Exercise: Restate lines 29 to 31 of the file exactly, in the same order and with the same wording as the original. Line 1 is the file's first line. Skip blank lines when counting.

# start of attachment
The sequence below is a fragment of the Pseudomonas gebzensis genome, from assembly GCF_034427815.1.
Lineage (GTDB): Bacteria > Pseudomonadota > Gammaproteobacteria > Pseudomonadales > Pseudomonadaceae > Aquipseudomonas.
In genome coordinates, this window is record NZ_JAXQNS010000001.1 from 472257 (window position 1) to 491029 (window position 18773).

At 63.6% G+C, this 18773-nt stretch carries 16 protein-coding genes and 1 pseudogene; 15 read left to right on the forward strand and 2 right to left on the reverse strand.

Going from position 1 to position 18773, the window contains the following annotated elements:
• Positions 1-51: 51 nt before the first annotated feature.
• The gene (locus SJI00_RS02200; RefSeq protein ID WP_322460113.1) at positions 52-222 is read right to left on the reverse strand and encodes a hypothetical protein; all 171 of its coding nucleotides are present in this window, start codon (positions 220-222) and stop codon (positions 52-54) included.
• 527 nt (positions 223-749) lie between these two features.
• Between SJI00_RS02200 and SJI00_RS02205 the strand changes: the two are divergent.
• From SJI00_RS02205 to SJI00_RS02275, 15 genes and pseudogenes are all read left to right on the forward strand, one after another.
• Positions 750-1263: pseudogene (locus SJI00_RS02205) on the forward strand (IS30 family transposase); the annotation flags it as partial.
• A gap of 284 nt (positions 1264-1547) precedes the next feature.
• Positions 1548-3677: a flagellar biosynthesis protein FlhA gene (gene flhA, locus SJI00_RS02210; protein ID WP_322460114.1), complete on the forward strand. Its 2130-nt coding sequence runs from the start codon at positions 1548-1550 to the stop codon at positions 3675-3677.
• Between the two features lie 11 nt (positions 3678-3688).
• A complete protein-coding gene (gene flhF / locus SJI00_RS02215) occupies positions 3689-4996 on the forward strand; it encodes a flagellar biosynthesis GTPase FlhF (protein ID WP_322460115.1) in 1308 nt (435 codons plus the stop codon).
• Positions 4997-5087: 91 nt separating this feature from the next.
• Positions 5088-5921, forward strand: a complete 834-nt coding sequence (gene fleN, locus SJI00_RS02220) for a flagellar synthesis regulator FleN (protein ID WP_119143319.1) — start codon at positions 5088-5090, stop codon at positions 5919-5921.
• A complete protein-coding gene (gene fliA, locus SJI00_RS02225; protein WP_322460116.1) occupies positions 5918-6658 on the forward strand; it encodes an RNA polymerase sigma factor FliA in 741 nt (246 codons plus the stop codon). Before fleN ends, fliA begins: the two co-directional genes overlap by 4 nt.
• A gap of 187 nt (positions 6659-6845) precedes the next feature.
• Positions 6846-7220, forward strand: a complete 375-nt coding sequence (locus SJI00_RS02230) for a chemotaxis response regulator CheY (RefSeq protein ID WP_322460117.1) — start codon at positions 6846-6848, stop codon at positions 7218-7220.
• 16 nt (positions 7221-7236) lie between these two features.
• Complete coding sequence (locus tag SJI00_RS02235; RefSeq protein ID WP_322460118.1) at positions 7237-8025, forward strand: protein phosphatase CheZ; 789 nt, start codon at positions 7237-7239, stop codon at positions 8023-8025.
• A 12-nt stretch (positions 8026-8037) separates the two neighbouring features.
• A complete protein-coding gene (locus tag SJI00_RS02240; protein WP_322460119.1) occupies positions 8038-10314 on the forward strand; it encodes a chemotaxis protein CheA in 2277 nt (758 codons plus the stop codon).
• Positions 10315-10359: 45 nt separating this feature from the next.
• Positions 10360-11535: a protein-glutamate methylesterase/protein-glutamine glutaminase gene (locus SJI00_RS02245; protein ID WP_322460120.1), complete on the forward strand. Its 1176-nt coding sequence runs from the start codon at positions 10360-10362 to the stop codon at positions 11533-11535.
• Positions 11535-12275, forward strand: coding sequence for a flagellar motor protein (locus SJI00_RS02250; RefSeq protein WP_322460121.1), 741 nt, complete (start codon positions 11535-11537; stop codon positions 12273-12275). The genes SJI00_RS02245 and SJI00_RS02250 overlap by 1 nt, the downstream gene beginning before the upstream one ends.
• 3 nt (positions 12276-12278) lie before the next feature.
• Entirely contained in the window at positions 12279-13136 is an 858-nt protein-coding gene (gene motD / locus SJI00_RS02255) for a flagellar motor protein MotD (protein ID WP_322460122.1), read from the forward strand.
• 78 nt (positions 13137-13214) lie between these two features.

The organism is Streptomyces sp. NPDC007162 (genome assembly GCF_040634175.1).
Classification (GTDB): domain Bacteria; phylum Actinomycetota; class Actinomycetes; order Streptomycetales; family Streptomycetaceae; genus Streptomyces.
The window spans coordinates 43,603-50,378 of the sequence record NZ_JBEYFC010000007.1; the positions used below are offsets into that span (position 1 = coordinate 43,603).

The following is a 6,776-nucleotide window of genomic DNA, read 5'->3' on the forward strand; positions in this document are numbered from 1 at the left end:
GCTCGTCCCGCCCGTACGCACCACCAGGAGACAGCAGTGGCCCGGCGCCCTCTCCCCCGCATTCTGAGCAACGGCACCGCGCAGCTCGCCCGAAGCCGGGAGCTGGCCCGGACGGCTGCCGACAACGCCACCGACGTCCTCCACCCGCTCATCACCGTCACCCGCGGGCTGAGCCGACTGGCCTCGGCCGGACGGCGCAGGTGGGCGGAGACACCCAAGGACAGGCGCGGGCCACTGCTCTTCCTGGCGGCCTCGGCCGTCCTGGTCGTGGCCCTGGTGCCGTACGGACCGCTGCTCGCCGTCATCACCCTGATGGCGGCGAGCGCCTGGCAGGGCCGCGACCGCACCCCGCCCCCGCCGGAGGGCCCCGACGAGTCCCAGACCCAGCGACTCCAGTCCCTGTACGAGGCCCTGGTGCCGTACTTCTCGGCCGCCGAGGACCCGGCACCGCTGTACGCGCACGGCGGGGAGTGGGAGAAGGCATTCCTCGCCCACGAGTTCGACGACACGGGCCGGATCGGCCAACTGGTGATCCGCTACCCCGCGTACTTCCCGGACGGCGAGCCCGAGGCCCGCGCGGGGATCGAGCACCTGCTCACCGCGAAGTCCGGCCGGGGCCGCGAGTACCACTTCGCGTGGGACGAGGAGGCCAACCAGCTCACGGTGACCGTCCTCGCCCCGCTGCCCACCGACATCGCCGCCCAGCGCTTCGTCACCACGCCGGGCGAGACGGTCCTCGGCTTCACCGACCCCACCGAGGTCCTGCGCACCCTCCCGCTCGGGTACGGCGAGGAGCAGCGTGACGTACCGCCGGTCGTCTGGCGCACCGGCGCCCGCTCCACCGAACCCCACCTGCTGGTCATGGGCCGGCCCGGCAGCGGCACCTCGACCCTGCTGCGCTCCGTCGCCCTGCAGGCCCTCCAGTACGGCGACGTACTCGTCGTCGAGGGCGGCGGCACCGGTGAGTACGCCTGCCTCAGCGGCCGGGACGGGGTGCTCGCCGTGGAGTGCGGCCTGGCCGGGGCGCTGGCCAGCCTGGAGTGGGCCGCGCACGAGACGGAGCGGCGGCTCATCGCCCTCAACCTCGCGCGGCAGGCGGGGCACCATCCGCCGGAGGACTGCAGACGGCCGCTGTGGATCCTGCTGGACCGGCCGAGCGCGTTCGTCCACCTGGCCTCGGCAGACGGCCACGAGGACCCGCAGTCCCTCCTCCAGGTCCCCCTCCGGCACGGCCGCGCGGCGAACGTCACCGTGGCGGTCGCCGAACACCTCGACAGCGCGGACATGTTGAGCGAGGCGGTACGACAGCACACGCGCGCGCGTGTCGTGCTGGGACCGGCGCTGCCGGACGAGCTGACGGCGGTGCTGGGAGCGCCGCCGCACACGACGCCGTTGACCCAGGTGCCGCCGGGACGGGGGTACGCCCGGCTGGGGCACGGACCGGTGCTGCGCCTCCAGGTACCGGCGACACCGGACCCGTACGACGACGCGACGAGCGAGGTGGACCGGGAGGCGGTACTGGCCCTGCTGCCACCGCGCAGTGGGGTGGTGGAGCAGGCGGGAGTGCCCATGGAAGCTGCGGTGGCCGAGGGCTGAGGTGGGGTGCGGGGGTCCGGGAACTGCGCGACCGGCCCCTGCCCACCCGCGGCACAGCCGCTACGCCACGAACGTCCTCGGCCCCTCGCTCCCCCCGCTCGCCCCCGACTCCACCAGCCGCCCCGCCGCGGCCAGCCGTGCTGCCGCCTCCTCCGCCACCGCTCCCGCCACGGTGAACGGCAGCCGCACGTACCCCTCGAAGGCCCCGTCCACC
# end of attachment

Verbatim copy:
• Entirely contained in the window at positions 12279-13136 is an 858-nt protein-coding gene (gene motD / locus SJI00_RS02255) for a flagellar motor protein MotD (protein ID WP_322460122.1), read from the forward strand.
• 78 nt (positions 13137-13214) lie between these two features.

The organism is Streptomyces sp. NPDC007162 (genome assembly GCF_040634175.1).